MANOS: THE HANDS OF FATE by Stephen D. Sullivan

Manos The Hands of Fate Cover

Manos: The Hands of Fate is a classic “so bad, it’s good” movie. It rivals the works of directors like Ed Wood and Tommy Wiseau. The legend behind this film was that Harold P. Warren had a bet against him that he couldn’t make a motion picture. So to win the bet, he wrote, produced, starred and directed this masterpiece. The fact that he had never done any of these things before didn’t stop him. Manos is Spanish for “hands”, so the title is really Hands: The Hands of Fate. Years after its modest initial release, the movie was mainly rediscovered through when it was featured on Mystery Science Theater 3000 in 1993 and instantly gained a cult following.

The story follows a family on a road trip through Texas when they become the unwilling guests of a mysterious cult of polygamous pagans. The faction has a manservant named Torgo who is weirdly mesmerizing to watch in the film due to his strange mannerisms. He serves the leader of the cult, the Master, and the Master’s numerous wives. The climax of the film is when the family attempts to escape while the cult has a cat-fight.

In recent years, there have been several different fan adaptations of Manos like videos games, puppet shows, and novelizations. This novelization is very interesting with its approach to the source material. Most novelizations don’t know if a movie will be a flop or critically acclaimed when the author starts to write one. Stephen Sullivan’s advantage when he wrote this was that he knew that this was a terrible b-movie with a cult following.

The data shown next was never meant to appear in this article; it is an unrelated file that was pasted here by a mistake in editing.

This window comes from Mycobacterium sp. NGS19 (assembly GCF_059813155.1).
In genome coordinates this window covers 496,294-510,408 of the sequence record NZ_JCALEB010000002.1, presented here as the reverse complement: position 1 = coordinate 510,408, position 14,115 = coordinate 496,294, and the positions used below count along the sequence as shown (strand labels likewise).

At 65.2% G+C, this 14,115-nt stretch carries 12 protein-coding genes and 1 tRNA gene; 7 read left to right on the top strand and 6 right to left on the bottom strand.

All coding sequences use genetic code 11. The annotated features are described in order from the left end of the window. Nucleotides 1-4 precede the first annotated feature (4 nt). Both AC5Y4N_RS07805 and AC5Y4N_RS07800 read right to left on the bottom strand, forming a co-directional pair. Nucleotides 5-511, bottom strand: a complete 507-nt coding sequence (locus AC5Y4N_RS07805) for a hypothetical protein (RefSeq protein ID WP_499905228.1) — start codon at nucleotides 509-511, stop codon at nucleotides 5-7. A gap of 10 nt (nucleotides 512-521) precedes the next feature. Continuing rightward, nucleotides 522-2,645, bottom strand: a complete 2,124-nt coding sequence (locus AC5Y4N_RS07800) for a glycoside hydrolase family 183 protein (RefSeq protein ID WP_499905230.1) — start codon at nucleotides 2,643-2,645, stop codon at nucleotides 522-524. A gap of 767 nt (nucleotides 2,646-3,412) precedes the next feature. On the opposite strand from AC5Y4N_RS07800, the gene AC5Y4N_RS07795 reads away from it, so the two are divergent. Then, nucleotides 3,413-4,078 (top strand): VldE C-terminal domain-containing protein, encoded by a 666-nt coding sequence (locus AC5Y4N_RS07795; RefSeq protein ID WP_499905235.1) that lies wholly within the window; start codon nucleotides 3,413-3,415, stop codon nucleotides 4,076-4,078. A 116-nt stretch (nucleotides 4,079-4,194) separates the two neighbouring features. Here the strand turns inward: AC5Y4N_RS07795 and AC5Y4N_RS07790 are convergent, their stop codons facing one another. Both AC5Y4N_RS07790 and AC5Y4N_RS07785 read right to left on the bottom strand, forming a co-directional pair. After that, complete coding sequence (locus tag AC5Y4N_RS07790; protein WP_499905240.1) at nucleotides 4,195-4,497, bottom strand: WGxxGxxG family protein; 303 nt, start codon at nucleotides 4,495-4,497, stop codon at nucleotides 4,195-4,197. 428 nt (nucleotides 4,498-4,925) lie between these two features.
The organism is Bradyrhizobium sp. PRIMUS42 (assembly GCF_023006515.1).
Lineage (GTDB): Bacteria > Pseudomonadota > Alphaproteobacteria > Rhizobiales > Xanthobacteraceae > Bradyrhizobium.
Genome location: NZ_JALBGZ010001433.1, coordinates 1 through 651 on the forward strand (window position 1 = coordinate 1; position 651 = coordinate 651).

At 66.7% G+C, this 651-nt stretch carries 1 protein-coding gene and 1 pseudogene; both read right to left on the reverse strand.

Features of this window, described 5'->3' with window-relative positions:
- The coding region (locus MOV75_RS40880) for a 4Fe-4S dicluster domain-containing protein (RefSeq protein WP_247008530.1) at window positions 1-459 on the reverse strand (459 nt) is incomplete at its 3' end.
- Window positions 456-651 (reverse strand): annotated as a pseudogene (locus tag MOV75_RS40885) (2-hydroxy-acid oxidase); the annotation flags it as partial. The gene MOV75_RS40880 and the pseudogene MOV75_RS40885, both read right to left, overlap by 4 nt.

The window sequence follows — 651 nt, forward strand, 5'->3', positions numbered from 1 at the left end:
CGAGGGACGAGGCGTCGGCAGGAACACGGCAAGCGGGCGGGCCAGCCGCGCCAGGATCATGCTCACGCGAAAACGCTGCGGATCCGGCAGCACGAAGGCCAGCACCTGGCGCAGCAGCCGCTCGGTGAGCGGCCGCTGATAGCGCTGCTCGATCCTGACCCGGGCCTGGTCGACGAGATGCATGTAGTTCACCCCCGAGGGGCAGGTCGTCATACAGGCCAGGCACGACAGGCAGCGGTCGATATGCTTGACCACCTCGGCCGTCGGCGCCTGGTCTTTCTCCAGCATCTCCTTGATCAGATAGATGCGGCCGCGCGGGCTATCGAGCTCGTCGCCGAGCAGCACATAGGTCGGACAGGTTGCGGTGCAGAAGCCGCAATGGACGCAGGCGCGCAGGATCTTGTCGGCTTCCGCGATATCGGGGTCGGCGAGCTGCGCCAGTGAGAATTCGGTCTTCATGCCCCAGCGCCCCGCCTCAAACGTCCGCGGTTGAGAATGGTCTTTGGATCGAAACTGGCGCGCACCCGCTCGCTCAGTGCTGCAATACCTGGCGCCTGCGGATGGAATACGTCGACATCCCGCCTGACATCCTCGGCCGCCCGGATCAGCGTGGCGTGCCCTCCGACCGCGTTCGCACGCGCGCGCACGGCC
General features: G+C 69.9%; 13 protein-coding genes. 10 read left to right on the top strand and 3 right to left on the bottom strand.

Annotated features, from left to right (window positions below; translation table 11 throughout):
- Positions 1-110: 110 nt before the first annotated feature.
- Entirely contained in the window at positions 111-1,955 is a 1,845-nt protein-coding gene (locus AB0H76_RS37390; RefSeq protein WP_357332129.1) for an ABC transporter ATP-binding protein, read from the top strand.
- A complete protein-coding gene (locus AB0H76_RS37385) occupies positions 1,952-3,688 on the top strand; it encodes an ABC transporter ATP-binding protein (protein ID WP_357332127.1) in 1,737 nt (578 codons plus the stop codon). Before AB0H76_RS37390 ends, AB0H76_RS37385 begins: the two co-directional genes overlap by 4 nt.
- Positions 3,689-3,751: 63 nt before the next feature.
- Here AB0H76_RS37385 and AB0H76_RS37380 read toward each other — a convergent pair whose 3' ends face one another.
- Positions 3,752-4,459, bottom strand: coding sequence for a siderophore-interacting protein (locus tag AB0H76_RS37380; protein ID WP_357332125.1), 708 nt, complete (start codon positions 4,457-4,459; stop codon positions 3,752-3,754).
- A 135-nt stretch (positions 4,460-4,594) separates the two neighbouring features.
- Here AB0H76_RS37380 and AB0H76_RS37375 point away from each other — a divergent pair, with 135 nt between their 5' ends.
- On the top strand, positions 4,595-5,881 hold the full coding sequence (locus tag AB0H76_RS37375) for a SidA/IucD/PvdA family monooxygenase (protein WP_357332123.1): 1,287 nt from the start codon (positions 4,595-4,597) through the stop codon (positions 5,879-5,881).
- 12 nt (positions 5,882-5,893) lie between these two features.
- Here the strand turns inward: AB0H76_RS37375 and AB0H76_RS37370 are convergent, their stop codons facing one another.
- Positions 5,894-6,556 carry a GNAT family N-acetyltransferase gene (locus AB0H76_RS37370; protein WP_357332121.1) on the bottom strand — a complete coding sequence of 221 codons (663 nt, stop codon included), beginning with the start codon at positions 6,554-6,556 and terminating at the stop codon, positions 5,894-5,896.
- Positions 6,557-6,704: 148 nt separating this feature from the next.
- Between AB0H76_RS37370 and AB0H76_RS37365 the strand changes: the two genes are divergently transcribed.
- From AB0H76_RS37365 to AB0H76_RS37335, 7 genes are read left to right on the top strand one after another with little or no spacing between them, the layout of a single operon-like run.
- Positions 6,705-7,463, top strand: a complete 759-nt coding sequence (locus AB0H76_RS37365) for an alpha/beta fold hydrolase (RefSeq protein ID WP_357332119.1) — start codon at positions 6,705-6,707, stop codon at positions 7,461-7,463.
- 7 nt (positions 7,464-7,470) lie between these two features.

There is definitely love and respect for the original film in this more comedic telling of this story. Sullivan actually wrote two novelizations of Manos. One is a more straightforward horror story, and this one is a campier retelling. There is a narrator in this book that serves as a proxy for the audience by pointing out some of the more silly plot points. I think the narration really helps convey the place that Manos has earned in our pop culture. In its clever way, it feels like reading an episode of Elvira, Svengoolie, or any other creature feature host show.

This book is definitely for the fans of Manos. I don’t think that it is the best starting place for anyone that isn’t familiar with the original movie. For the fans, this is a great book that helps celebrate one of the best worst movies ever made. I think the Master would approve of this novel.

Book by  Stephen D. Sullivan

Based on the screenplay by Harold P. Warren


Original Publication Date: October 2015


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